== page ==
Edwin C. Moses, an Olympic champion and 400-meter hurdler, sports administrator, diplomat, and businessman, is one of the most respected and recognized athletes of our time! This three-time Olympic medalist brought home the Gold from the 1976 Montreal Olympics, won the Gold in Los Angeles in 1984, and earned the Bronze medal at the 1988 Olympics in Seoul. Because of the United States’ boycott of the 1980 Olympic Games in Moscow, he was denied a second golden opportunity. However, Moses took the opportunity to demonstrate his excellent form in Milan, Italy, when he smashed his second world record of 1977 with a new record time of 47.13 seconds just two weeks before the start of the Olympic Games that summer! Three years later he lowered the mark once again, on his 28th birthday in Koblenz, West Germany, with his time of 47.02.  His four separate world-records lasted until 1992, a total of 16 years. Moses dominated the 400-meter hurdles for a decade, accumulating 122 straight victories, the most amazing string of consecutive victories ever amassed by an individual athlete! His trademark technique was to take a consistent 13 steps between each of the hurdles, pulling away in the second half of the race as his rivals changed their stride pattern. His experience as a distinguished Olympic champion and world record holder has earned him the esteem of the international sports community! He has fully served and promoted the Olympic movement, and fostered the development of drug-free sports and the rights of amateur athletes at all levels.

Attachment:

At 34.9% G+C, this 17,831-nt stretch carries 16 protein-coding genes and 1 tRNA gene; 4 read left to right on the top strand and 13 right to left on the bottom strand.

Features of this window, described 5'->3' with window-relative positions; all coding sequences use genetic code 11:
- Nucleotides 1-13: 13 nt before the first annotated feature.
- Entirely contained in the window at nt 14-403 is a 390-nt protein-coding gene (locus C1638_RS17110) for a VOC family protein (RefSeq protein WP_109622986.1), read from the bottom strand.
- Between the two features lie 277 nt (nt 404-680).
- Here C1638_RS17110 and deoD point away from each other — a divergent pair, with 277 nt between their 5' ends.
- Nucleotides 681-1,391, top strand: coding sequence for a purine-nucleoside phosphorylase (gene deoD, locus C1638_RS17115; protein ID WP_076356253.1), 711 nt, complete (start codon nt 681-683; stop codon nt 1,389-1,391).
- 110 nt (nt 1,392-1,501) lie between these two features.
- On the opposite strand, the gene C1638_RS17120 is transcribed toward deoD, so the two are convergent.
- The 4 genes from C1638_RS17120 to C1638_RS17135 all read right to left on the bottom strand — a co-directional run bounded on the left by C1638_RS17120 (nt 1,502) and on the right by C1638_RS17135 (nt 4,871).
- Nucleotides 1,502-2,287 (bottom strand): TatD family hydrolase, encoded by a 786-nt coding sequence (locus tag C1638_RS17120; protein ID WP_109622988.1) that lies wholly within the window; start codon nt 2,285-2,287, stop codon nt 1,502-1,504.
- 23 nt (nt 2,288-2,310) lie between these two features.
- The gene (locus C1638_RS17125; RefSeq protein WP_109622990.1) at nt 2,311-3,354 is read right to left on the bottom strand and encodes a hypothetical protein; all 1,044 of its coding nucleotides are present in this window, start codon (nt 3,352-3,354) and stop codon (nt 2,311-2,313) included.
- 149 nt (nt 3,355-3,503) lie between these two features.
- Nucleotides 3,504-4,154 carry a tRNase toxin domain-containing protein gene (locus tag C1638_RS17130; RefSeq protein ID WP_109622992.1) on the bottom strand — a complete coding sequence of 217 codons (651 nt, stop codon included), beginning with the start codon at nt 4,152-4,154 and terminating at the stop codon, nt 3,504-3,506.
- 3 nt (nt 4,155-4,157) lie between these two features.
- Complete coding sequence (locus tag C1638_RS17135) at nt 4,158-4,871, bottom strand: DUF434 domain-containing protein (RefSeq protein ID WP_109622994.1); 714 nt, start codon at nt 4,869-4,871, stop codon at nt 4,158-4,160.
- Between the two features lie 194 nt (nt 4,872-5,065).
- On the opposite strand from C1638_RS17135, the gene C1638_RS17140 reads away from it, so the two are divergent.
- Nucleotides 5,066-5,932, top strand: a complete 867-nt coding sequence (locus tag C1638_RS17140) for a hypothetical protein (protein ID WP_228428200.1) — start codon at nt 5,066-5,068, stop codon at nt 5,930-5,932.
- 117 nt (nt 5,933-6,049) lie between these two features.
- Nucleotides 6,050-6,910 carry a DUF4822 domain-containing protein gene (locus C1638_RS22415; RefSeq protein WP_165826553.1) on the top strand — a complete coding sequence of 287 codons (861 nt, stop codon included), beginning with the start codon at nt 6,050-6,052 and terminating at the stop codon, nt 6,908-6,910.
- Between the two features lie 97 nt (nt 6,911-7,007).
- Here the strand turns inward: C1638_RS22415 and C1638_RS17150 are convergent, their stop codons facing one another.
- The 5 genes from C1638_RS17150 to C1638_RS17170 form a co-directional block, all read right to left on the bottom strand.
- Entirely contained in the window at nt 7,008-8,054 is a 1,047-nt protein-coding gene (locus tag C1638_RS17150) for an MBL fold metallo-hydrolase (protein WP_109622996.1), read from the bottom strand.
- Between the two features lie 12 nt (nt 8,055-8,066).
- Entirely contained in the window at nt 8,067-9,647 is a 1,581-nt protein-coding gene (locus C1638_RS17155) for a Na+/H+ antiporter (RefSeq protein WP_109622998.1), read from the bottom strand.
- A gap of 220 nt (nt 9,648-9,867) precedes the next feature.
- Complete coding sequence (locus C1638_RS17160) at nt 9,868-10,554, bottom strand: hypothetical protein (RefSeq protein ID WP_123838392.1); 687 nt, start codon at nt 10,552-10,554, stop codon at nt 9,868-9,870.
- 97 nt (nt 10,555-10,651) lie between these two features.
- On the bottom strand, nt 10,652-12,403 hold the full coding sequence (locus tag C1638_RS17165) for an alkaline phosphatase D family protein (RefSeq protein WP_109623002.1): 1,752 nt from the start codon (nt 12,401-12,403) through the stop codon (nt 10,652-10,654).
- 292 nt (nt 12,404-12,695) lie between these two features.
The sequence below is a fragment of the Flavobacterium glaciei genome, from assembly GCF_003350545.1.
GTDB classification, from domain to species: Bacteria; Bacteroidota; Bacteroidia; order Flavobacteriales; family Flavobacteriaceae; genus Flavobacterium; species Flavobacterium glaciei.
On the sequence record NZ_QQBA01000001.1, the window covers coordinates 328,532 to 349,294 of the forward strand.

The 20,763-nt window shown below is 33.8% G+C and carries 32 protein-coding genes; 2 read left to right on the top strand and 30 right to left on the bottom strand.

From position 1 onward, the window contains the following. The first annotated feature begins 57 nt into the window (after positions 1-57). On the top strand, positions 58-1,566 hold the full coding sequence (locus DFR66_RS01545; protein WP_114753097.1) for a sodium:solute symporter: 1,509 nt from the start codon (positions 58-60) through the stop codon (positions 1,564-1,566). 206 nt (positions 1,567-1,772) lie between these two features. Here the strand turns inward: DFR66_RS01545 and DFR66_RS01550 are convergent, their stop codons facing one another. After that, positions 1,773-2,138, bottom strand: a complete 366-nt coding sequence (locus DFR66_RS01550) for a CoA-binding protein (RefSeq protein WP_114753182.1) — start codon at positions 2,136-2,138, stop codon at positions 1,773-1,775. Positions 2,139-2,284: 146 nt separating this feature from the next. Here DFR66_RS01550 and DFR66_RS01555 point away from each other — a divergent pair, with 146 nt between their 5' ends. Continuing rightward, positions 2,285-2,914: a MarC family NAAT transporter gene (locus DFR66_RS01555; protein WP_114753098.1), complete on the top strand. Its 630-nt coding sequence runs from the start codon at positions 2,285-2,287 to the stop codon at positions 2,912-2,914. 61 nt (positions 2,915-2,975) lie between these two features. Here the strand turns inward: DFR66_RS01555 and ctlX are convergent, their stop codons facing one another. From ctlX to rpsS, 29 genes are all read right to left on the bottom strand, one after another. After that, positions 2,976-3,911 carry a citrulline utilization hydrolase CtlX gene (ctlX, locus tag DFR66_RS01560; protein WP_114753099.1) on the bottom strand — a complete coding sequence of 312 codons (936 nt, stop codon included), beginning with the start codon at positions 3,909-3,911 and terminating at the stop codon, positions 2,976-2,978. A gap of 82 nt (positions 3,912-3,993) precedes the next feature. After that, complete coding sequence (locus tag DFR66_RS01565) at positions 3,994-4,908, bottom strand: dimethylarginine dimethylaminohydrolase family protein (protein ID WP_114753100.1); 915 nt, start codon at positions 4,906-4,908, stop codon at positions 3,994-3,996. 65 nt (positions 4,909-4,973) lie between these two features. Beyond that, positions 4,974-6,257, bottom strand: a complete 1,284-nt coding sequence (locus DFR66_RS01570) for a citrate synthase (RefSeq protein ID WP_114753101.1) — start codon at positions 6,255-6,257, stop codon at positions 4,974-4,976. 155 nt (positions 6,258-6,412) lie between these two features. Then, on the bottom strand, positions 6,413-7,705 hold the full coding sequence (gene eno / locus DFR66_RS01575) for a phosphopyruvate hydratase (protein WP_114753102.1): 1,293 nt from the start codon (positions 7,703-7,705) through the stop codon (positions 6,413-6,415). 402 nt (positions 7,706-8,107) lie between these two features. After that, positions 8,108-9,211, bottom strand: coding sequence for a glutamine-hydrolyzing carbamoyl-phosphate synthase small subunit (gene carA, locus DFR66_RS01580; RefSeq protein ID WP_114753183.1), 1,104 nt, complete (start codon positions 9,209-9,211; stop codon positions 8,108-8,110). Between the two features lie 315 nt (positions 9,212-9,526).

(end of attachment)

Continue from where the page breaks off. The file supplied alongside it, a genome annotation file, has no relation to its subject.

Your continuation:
Edwin Moses is the Chairman of the Laureus World Sports Academy, an internationally recognized sports philanthropic organization based in London, as well as an international sports diplomat. He holds a B.S. degree in physics from Morehouse College, an MBA from Pepperdine University, and an honorary doctorate degree (D.Sc. honoris causa) from the University of Massachusetts, Boston. He presently serves as Vice Chairman of USADA, the United States Anti-Doping Agency, which is charged with protecting the integrity of sports by providing a clean, drug-free environment within which all athletes can compete fairly.

Edwin’s pastimes include being a licensed private airplane pilot, and a scuba diver. In 1984, the City of Dayton honored Moses by renaming Miami Boulevard West and Sunrise Avenue to Edwin C. Moses Boulevard. In 1994, this Dayton Original was inducted into the U.S. Track and Field Hall of Fame!

One Response to “Edwin C. Moses”

  1. Oran L. Perkins
    15 June 2014 at 12:37 pm #

    As a 52 year old man who grew up in Dayton Edwin was one of my hero’s the fact that he’s a product of the Dayton public school system my friends and I aspired to be like him in our sports endeavors take no prisoners and dominate from beginning to end. Thank you Edwin Moses for your inspirations and example.